That said, and even if the Supreme Court takes no account of politics, its decision could have far-reaching implications. This is nothing to do with law. It is all down to the hapless Zac Goldsmith. For some reason, David Cameron decided that young Mr Goldsmith might become a serious politician. That was a bizarre – and uncharacteristic – misjudgment. Zac is a man of little education which should not matter. There is little worth educating and he has plenty of money. But it did start to matter when he blundered into politics. Admittedly he does have charm, but that merely enabled him to be elevated well above his ability, into positions where he could display thorough nuisance value. So: charm instead of brains plus stubbornness instead of judgment; it is almost worth losing a by-election to return him to the obscurity from which he should never have emerged.

But not in current circumstances. Until Thursday night, there was tacit agreement that if the government did have to legislate on Article 50, there would not be a problem. The Labour party is terrified of Ukip and would do nothing to risk a General Election. There would be sounding off, but no serious obstruction. Still demoralised by the slaughter of 2015, the Liberals too had no desire to revisit the electorate. But is that still the case? The Richmond result could have a transformative effect on Liberal morale. After all, no-one else seems interested in the forty-eight percent Remainers. It is as if they are simply supposed to surrender to a Brexit/Rousseau general will and accept perpetual disfranchisement. Someone has to offer them an electoral refuge, the Liberals are thinking: why not us? Suddenly, they may not be so afraid of another election.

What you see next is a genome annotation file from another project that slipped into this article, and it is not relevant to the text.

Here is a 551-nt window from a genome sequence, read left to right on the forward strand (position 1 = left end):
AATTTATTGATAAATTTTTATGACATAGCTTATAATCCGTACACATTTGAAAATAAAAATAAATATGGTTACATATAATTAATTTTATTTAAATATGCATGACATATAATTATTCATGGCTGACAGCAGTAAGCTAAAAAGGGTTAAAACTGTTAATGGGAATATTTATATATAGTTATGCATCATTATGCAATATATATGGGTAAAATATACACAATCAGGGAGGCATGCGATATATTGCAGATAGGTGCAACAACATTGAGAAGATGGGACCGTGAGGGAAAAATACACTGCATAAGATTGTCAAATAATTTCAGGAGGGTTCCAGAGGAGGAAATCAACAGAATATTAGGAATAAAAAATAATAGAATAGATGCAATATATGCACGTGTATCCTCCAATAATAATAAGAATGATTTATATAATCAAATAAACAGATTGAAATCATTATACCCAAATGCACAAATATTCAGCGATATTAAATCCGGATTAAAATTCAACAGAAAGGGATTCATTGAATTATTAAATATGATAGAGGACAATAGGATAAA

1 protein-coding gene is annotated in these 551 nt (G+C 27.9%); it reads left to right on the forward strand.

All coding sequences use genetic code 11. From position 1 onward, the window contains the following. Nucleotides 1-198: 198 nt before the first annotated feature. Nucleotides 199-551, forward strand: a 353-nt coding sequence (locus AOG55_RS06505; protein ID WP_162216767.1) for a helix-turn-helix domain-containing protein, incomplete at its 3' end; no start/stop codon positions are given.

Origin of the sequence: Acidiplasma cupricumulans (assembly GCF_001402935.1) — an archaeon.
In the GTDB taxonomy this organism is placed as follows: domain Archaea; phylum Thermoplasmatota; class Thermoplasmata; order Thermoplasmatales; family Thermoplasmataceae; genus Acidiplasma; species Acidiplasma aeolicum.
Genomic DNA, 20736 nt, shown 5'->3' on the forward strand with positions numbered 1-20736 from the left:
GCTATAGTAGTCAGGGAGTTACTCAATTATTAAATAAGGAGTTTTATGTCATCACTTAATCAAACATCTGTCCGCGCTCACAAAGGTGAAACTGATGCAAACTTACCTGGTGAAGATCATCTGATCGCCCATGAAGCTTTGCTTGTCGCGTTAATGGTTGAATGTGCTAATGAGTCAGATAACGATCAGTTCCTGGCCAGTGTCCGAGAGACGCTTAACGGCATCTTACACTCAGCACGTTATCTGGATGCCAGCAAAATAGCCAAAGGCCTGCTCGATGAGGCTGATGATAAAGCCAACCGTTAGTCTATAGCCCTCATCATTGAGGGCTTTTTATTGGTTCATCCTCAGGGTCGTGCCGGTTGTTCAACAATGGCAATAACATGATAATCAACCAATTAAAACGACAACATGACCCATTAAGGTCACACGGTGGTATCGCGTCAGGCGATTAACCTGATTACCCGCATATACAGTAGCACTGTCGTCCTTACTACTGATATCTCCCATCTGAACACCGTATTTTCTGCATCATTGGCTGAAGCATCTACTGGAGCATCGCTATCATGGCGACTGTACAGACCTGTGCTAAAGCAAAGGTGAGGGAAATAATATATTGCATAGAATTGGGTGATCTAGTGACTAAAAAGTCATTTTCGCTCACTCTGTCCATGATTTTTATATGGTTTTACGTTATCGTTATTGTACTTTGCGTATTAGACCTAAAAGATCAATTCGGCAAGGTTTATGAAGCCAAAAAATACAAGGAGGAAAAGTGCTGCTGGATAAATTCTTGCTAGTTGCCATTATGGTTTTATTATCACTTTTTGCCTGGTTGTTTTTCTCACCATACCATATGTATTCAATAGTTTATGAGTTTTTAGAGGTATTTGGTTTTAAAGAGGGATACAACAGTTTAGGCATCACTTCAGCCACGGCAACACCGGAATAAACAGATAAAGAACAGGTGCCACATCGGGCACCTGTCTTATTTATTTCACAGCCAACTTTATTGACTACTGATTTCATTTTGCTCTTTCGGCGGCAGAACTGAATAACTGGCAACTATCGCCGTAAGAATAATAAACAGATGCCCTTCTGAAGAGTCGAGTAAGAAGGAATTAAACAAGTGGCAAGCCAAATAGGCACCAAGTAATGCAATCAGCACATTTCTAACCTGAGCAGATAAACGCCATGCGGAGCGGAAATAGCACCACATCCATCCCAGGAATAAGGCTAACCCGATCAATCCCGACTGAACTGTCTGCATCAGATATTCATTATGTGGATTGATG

That said, it does not matter what the nine Commons Liberals think. Without significant support from Labour, they could be brushed aside. But there are 100 Liberal peers, in a House where it is much easier to obstruct and filibuster. Most of them are Euro-fanatics. Moreover, many of them have an anarchic attitude towards procedure and also believe in Lords’ reform. They will have done their sums. If the Liberals could reach twenty percent in an election for a 500 seat upper house on the basis of proportional representation they would end up with – 100 seats. That may seem to be leaping ahead, piling assumption upon Pelion, Ossa and other assumptions. But it is not wholly implausible. It also means that the Lordly Liberals cannot necessarily be intimidated by the threat of reform leading to the loss of their seats.

While all this is happening, the delays, rumours and confusion will be adding to the Tory party’s already growing stress levels. The Goldsmith degringolade might just turn out to be one of the most important by-elections in modern history.